Wishes & Stanzas

For our writing assignment this week, the students, and I focused on 8 wishes (and no, you can’t wish for more wishes!) Here are my 8 wishes for the moment:

1- to have a homestead in the country with 150+ acres
2-to have the ability to learn languages quickly and fluently
3-to have musical talent (affinity)
4-to be lucky
5-to have a green thumb (not literally)
6-to be able to be vulnerable
7-to truly love myself
8-to heal others

Then, we took our own 8 wishes and either (A) wrote a poem about all of our wishes with each wish getting its own stanza or (B) wrote a poem about just one of our 8 wishes using the same stanza format. Here is the stanza format that we used:

A two-line stanza (couplet)
A three-line stanza (tercet)
A four-line stanza (quatrain)
A five-line stanza (quintain)
A six-line stanza (sestet)
A seven-line stanza (heptastich)
An eight-line stanza (octave)

Here is my attempt at Option A and I chose Wish #7:

Love myself
Is a wish
That everyone should make
Because when you love yourself
You can love others as well
You wield the power to create a
World that holds space for all its inhabitants.

This was a really hard process– choosing wishes and writing about them using this format. Even though the “words get to sit on the page in all sorts of ways when you write a poem,” My words seemed to keep wiggling around in their seats and even getting up and leaving the page. I’d like to revisit this writing assignment and see how it goes the second time.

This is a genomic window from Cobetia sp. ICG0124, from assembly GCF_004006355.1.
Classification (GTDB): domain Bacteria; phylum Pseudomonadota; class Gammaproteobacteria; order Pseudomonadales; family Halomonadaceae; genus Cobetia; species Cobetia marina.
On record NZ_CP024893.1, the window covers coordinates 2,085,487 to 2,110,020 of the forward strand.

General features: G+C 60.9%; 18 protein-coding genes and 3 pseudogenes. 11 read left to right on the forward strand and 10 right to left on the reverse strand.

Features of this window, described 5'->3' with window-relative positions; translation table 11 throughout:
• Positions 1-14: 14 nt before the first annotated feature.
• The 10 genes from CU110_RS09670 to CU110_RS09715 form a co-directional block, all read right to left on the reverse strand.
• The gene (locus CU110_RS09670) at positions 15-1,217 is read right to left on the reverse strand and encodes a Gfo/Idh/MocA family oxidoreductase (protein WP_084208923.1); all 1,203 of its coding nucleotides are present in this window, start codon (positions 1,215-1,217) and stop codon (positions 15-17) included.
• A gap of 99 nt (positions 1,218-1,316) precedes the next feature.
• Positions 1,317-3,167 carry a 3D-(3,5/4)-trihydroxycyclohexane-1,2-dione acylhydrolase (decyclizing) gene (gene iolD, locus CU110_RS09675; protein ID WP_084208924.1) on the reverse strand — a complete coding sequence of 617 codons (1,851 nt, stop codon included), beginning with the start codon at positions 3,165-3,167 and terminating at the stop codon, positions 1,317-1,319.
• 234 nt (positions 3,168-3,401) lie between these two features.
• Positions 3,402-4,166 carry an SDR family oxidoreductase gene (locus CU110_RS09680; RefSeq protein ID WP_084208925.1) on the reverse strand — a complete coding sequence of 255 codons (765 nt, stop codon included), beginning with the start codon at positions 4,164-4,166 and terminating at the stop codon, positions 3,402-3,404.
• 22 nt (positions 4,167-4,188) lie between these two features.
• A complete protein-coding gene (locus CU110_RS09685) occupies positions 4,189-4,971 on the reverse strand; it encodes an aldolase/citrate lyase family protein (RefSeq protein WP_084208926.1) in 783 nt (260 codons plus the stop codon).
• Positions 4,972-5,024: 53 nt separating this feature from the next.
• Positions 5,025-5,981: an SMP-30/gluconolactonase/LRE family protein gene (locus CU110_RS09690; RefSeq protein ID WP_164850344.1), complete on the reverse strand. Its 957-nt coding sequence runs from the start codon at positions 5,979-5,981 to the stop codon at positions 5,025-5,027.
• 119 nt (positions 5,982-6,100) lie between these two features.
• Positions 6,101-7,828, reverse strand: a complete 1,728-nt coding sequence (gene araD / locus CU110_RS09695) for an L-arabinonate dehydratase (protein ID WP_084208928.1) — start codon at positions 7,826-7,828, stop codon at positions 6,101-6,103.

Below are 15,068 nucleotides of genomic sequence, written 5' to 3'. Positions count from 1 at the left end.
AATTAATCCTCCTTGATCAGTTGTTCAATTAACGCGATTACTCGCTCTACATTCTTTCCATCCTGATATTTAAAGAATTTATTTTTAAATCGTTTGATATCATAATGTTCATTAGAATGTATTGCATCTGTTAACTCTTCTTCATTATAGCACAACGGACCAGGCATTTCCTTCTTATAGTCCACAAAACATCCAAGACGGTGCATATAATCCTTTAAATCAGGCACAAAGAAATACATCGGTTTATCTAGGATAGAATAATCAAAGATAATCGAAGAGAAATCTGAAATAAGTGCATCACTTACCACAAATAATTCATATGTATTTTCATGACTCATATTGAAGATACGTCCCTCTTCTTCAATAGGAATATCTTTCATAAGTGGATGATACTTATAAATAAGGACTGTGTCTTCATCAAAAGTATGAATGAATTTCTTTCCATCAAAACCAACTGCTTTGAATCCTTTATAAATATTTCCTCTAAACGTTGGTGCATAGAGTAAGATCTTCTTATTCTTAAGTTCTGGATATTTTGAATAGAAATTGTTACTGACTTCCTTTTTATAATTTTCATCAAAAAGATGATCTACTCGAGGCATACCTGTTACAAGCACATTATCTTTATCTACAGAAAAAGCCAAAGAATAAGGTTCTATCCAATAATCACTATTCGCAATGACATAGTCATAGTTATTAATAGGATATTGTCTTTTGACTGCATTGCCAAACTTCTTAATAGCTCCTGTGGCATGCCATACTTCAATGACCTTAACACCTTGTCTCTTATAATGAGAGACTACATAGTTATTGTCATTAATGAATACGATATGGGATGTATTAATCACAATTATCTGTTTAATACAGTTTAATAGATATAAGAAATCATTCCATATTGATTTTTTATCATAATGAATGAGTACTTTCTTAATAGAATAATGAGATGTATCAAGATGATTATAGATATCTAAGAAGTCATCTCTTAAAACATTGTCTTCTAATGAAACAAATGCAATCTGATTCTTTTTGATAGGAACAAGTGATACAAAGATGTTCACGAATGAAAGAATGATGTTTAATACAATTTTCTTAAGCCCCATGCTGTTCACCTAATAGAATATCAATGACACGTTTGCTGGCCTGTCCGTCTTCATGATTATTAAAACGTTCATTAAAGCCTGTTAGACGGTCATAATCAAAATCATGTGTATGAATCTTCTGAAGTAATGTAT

For more on writing about wishes and poetry using stanzas, check out Rip the Page!: Adventures in Creative Writing by Karen Benke (That is also where I got the quote above).

Taylor Mali’s Metaphor Dice

All of the students loved this activity. You roll three separate die (red = concept, white = adjective, and blue= object) and then create a metaphor by supplying a verb. The formula is the concept is a (or whatever verb phrase) adjective + object. We rolled the dice 10 times (switching sets of die after 5 rolls). Here are my results:

Party clown always makes fun of gentle time.
Hope is a handed-down superhero.
Beauty wears a gentle wedding gown.
Poetry dreamed of being an unspoken meadow.
Hope was born a handed-down blessing.
Victory claimed to be a back-handed thunderstorm.
Victory dreamed of being a burning wasteland.
My soul dreams of being an impossible wonder.
My body is a broken trophy.
My heart holds a burning wonder.

Then, we create poems using one of our metaphors. Here is mine:

My body is a broken trophy.
Passed down from team to team
Always to the victor
That went beyond his means
Lying, cheating, unsportsmanlike conduct
They have done it all.

Breaking the rules,
Keeping track,
Racking up scores
All for selfish pride
And their own fame
My body is a broken trophy
Left alone in a case.

Here are some awesome examples from my students:
Passion turned into a handed-down wedding gown.
Happiness turned into a sad curse.
Your body sounded like a desperate thunderstorm.
The past is a small town promise.
The truth acts like a silent midwife.
Happiness is a midnight drum.
Love is a midnight dance.
My birth turned into a last-minute sideshow.

You can also create stories from these metaphors. Here is my story about “Power was born an unspoken midwife.”

Not happy with her job, she looked for ways to escape. Running errands so she could find exit routes and stash supplies. She was meant to be more… so much more than a lowly servant covered in bodily fluids–sweat and blood.


When I see you,
You will only see–part of me.
The part of me that everyone sees.
You might notice the reservation in my eyes,
And the tilt of my body.
The need to reacclimate around you,
Before I can be with you.

It is not surprising…
Every moment we join, then disperse.
It is another goodbye,
Death by 1,000 cuts.
My body feels covered in them
Some are seeping, while others are scabbed
But all of them are scars.

Golden Shovel